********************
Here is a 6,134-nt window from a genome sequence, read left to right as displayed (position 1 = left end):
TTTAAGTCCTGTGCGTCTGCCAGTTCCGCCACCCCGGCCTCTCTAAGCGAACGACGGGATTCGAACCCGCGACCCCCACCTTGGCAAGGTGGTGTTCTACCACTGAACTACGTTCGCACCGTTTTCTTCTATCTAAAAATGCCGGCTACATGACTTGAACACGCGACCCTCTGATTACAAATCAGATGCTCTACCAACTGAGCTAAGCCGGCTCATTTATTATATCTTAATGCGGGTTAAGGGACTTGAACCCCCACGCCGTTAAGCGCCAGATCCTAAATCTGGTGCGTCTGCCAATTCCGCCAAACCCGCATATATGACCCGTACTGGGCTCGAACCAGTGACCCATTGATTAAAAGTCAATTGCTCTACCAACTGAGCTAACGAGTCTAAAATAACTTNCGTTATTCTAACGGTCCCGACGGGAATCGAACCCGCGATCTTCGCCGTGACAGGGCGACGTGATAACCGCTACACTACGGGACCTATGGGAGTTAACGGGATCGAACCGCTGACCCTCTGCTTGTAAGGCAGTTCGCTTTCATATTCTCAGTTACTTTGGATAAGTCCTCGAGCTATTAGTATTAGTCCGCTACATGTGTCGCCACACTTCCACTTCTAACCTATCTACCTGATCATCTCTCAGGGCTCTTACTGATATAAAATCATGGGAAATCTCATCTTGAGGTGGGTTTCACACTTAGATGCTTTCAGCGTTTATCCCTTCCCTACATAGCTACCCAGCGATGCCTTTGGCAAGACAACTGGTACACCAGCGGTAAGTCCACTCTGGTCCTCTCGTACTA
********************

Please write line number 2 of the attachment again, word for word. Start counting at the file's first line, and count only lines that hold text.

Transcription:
TTTAAGTCCTGTGCGTCTGCCAGTTCCGCCACCCCGGCCTCTCTAAGCGAACGACGGGATTCGAACCCGCGACCCCCACCTTGGCAAGGTGGTGTTCTACCACTGAACTACGTTCGCACCGTTTTCTTCTATCTAAAAATGCCGGCTACATGACTTGAACACGCGACCCTCTGATTACAAATCAGATGCTCTACCAACTGAGCTAAGCCGGCTCATTTATTATATCTTAATGCGGGTTAAGGGACTTGAACCCCCACGCCGTTAAGCGCCAGATCCTAAATCTGGTGCGTCTGCCAATTCCGCCAAACCCGCATATATGACCCGTACTGGGCTCGAACCAGTGACCCATTGATTAAAAGTCAATTGCTCTACCAACTGAGCTAACGAGTCTAAAATAACTTNCGTTATTCTAACGGTCCCGACGGGAATCGAACCCGCGATCTTCGCCGTGACAGGGCGACGTGATAACCGCTACACTACGGGACCTATGGGAGTTAACGGGATCGAACCGCTGACCCTCTGCTTGTAAGGCAGTTCGCTTTCATATTCTCAGTTACTTTGGATAAGTCCTCGAGCTATTAGTATTAGTCCGCTACATGTGTCGCCACACTTCCACTTCTAACCTATCTACCTGATCATCTCTCAGGGCTCTTACTGATATAAAATCATGGGAAATCTCATCTTGAGGTGGGTTTCACACTTAGATGCTTTCAGCGTTTATCCCTTCCCTACATAGCTACCCAGCGATGCCTTTGGCAAGACAACTGGTACACCAGCGGTAAGTCCACTCTGGTCCTCTCGTACTA